- Fingers: Let your baby gnaw on your fingers (if the teeth haven’t come through) or rub their gums with your clean fingers for comfort.
- Massage: If you’re breastfeeding and your baby isn’t interested in a teething toy or more interested in chewing on your nipples (eeeeeek) or your arms, especially around the time of feeding, massage their gums with your fingers dipped in cool water prior to starting a feeding.
Clean the teething toys, washcloths, or socks after each use. And know, it’s absolutely fine to let your baby chew all day if they enjoy it. Still, nothing about gnawing means pain.
What other interventions worked for you & your baby?
The only thing that really worked for us was Motrin. We only used it when she woke up screaming in the night with her hand shoved all the way into her mouth and then flinched when we touched the swollen parts of her gums. Teething rings worked a little during the day, but she would flat out refuse them at night. And she liked comfort nursing, a LOT of comfort nursing. And biting me on the shoulder.
Wendy Sue Swanson, MD says
Here’s another post from a friend and pediatrician, Dr Kim. It’s a similar take on soothing teething discomfort:
My kiddos were quite distressed by their canine and molars. My son had all 8 erupt in the same 3 week period. He would scream, pull his hair, bang his head against the wall. Neither child responded to teethers for teething needs, though they were equal opportunity slobberers. For relief from teething pain we used the following:
* Extra chewy bagels (like Noahs)
* Wood spoon
* Chilled apple/pear slices
* Leather (like his Robeeze slipper)
* Hard plastic (like Mega Bloks)
* Wood blocks
* Velcro straps
* Frozen berry puree
* Apple sauce slushy
* Hard sippy cup spout
* Whole grain O’s (whole grain is scratch and crunchy!)
* Kashi puffs
He never took a pacifier but when I weaned him we switched to the Born Free training cups. He chewed on the spouts so intensely we went through 10 spouts. We often let him go to sleep with a cup of water so he could chew and soothe himself to sleep. Had to check the spout for tears each day (general warning about the spouts). Better the spout than me!!
I’m curious about the motrin comment. When my son’s molars erupted, the gums were bleeding and inflamed. (Like hard sobbing followed by “owie mouf!” Breaks my heart still.) Motrin seemed to help more than Tylenol in that case.
I read the comment about breastfed babies who aren’t on solids…
My kids were fussy and lost some sleep when their incisors erupted but the techniques you mentioned helped.
Wish I’d found these wood teethers before I parted with my best spoons:
thanks for this post…we used Tylenol until the recall, now generic acetaminophen, but it is really hard to find. We are able to get it at Pharmaca but they usually one have one bottle at a time.
I too am curious about why ibuprofen has more risks than is worth it. Could you please explain this more? My baby wakes up screaming when teething is particularly bad and screams during the day as well. He has trouble drinking from the bottle and flinches and cries out when gums are touched by spoon or hand. At these points, he doesn’t even want his old standby (chewing on a cool, wet washcloth) because it seems to hurt too much. It’s sometimes frustrating when doctors assume you can’t recognize certain things like discomfort vs. activity in your baby. Tylenol helps some during the day when he has distractions, but at night it doesn’t help as long or as thoroughly, and it’s hard to soothe him back to sleep until it takes effect when given again, resulting in lots of lost sleep for all of us and an even crabbier baby for daycare. I would power through it more if it weren’t for working and daycare.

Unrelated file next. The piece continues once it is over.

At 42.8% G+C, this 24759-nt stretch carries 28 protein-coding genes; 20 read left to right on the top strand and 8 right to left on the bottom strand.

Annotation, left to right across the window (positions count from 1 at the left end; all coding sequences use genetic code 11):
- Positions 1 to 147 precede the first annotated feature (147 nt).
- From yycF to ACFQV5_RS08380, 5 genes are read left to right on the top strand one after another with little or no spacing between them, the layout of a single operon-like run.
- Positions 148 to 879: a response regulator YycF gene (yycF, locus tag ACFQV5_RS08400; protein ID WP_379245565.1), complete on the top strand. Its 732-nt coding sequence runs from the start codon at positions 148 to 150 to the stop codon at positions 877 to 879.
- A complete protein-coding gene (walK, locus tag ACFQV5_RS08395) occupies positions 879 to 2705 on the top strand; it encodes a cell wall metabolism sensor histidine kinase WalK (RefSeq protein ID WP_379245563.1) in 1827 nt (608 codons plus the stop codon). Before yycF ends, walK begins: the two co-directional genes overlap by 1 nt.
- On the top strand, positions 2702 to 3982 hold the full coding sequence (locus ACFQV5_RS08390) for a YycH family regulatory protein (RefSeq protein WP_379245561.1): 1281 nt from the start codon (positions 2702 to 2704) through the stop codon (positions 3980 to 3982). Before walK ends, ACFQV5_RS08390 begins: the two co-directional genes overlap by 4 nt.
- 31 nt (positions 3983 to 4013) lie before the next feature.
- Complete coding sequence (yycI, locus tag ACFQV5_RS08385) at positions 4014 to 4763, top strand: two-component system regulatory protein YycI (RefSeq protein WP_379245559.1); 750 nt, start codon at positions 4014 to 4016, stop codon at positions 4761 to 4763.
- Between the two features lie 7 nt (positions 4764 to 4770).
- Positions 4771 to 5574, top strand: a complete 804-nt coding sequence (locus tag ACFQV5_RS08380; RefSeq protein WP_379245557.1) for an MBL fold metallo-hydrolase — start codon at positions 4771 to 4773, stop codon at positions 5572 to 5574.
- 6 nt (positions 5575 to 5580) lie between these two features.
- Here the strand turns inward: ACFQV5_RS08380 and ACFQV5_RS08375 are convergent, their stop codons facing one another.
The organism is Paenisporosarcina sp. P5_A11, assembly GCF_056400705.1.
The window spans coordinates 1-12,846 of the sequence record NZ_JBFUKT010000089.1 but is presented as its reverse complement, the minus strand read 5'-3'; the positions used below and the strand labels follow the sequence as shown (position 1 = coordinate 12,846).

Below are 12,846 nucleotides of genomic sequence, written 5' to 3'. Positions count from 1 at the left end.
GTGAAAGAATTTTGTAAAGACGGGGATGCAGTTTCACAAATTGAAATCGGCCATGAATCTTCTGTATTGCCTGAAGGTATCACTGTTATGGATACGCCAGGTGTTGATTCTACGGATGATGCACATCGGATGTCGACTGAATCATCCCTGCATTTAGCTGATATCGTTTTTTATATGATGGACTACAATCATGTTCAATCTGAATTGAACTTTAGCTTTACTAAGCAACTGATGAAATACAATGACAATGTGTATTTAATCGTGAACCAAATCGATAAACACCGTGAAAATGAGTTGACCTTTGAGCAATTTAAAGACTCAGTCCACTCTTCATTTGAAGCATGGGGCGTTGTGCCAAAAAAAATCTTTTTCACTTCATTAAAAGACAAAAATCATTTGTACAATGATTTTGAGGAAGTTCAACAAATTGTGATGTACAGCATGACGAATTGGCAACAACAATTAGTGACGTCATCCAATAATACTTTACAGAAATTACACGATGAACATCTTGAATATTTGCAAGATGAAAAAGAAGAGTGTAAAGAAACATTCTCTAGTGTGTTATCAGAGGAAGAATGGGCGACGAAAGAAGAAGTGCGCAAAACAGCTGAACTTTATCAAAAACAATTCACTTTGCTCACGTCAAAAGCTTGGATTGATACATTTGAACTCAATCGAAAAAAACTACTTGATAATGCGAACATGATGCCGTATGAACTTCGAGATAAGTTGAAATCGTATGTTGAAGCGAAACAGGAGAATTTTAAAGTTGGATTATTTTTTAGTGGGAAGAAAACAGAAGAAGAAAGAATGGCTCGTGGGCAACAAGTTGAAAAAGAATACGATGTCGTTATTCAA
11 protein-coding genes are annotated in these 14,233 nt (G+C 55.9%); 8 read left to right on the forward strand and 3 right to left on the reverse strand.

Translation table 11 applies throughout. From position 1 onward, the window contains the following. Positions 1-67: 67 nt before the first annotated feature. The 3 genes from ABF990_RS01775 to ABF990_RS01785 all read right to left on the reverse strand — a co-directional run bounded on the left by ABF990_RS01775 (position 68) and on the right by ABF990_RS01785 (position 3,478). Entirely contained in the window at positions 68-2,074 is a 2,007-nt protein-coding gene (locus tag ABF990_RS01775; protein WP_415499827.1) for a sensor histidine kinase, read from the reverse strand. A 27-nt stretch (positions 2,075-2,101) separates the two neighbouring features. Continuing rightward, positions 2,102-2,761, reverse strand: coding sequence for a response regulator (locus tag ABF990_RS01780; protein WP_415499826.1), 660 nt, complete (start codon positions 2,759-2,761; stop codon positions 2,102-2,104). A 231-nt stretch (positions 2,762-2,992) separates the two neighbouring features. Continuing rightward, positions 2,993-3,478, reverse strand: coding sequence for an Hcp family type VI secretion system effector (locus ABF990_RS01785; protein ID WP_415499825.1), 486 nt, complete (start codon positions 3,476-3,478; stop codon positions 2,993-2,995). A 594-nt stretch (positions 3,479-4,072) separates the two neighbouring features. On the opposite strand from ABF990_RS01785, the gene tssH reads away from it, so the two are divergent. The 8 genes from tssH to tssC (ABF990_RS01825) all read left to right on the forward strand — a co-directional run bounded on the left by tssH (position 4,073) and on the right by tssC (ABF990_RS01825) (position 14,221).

All that I guess to explain why so many parents want to use ibuprofen and to explain why it helps so much and to see why it is so risky? Thanks in advance!
p.s. Mine never took a pacifier, but the soothie one given him in the hospital is PERFECT for teething/chewing
Wendy Sue Swanson, MD says
First of all, I agree, it’s frustrating when it seems like doctors don’t feel like you can recognize discomfort in your child. OF COURSE you can recognize changes and discomfort in your baby or toddler. I didn’t mean to say that. I made mention that many many parents come into clinic telling me about teething discomfort that they see in their children. I don’t doubt their experience…most research finds that teething isn’t painful but I certainly believe families. I think behavior change may not always be pain, per se, so that is why I made mention of not always experiencing drooling and gnawing as pain. But if you think your baby has had pain, you’re likely the expert on this one.
In regards to ibuprofen, I just feel the medicine carries risks greater than Tylenol and with symptomatic measures like washcloths, teething toys, and time, I wouldn’t recommend using those before a medication that has undesirable side effects. Side effects from using NSAIDs (non-steroidal anti-inflammatory medications) like ibuprofen or Motrin include stomach upset (in around 9% of patients), bleeding, platelet changes (a type of blood cell), kidney disease, and elevated liver enzymes. ALthough these are unlikely, I have seen patients with severe complications from OTC NSAIDs. Parents use these freely, but I suggest you always try Tylenol first as it doesn’t carry these risks. In this case, I meant that the risk using NSAIDS for teething outweighs the benefit gained. Using other interventions for teething is my recommendation, followed by Tylenol. I’m sure you can find a pediatrician who would rcommend using ibuprofen, but I don’t.